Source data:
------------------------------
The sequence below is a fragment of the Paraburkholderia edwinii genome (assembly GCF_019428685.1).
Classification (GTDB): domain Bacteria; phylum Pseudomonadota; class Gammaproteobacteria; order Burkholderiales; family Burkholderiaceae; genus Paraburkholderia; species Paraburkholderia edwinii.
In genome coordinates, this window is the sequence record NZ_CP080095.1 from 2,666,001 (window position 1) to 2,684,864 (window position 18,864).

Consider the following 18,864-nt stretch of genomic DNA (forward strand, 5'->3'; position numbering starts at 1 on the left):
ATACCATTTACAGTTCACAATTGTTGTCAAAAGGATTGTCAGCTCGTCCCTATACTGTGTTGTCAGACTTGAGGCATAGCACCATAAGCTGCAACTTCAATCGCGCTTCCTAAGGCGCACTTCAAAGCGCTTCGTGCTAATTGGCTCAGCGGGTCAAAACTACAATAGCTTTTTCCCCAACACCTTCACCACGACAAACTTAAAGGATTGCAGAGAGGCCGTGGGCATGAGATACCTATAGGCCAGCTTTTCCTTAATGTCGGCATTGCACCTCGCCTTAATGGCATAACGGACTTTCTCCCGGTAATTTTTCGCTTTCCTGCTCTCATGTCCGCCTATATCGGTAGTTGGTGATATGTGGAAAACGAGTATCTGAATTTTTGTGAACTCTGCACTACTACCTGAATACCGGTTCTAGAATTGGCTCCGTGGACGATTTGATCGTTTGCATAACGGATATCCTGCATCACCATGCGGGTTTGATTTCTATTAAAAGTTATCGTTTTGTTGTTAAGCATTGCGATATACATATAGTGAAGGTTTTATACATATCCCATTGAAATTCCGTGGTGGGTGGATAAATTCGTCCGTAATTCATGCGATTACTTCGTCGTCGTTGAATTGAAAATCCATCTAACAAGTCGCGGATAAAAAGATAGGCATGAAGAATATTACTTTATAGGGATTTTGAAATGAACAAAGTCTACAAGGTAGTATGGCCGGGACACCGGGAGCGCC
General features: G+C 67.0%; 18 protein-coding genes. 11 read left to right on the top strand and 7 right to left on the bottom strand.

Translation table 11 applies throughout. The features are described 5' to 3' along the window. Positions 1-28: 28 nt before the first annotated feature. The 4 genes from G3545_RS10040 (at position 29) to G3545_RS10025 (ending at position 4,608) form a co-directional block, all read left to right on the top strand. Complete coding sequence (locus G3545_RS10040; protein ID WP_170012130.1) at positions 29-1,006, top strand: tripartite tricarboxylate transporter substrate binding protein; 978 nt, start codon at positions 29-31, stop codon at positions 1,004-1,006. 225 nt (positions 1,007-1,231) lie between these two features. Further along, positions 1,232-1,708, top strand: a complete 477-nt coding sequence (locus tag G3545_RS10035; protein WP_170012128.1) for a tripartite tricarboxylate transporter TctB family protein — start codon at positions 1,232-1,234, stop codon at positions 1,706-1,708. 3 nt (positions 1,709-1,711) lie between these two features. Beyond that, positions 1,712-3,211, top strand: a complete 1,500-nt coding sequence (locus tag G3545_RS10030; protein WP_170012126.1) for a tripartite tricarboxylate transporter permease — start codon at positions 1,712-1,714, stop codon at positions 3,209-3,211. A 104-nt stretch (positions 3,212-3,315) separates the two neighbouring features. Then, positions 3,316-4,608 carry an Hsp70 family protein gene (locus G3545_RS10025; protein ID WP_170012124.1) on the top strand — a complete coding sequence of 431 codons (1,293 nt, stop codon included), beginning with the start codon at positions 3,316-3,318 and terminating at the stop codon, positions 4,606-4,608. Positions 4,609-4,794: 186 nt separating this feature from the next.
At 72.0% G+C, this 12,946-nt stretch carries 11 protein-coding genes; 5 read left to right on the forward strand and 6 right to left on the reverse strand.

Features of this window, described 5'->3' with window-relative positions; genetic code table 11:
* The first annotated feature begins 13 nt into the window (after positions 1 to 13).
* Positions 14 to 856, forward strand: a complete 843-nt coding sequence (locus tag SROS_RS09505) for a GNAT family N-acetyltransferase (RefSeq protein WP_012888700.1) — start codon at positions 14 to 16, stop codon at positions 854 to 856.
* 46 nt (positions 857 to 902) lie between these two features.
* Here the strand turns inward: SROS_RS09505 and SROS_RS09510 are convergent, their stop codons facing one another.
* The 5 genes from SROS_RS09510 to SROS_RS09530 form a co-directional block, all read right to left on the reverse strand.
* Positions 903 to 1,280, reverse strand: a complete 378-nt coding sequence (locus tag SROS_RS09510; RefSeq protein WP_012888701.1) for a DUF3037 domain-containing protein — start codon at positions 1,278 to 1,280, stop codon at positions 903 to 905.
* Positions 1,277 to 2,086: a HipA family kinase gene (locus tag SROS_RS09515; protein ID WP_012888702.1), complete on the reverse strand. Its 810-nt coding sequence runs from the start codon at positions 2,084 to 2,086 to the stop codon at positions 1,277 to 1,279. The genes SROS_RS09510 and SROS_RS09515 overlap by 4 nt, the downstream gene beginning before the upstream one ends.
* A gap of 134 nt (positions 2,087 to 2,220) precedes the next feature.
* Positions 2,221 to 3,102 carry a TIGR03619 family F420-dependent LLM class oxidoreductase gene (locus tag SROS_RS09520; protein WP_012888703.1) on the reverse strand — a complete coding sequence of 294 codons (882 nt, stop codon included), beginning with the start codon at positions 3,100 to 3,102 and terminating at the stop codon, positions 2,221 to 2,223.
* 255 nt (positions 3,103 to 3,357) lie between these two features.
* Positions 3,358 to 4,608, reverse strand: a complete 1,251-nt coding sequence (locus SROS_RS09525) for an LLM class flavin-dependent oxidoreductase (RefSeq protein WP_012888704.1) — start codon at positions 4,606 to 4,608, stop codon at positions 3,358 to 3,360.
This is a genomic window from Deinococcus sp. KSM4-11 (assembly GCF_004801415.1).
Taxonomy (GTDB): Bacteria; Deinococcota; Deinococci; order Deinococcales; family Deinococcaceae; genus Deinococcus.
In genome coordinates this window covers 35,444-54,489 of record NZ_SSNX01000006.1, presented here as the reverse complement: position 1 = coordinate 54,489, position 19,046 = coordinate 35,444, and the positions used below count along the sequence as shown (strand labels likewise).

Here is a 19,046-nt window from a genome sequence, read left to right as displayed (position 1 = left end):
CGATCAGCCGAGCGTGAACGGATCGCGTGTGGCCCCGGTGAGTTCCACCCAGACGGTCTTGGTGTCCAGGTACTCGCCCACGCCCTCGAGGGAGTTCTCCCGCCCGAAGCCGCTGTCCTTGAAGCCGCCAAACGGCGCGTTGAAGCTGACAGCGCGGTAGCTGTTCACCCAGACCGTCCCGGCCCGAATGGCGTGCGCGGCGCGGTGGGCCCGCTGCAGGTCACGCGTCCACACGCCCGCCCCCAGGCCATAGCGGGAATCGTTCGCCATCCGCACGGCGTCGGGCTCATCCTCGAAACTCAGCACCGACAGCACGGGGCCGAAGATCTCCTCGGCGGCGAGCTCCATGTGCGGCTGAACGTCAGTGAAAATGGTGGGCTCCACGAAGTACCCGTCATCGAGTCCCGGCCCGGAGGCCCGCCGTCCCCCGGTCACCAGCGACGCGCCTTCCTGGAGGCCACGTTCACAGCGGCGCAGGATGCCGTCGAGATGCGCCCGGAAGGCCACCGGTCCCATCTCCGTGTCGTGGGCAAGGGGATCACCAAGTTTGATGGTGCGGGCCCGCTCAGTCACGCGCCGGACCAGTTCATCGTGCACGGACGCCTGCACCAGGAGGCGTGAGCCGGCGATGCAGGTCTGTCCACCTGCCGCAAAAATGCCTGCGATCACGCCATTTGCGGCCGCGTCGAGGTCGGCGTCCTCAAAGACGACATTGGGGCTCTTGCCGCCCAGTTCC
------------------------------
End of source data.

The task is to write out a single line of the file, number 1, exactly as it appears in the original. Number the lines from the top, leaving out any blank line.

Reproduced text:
The sequence below is a fragment of the Paraburkholderia edwinii genome (assembly GCF_019428685.1).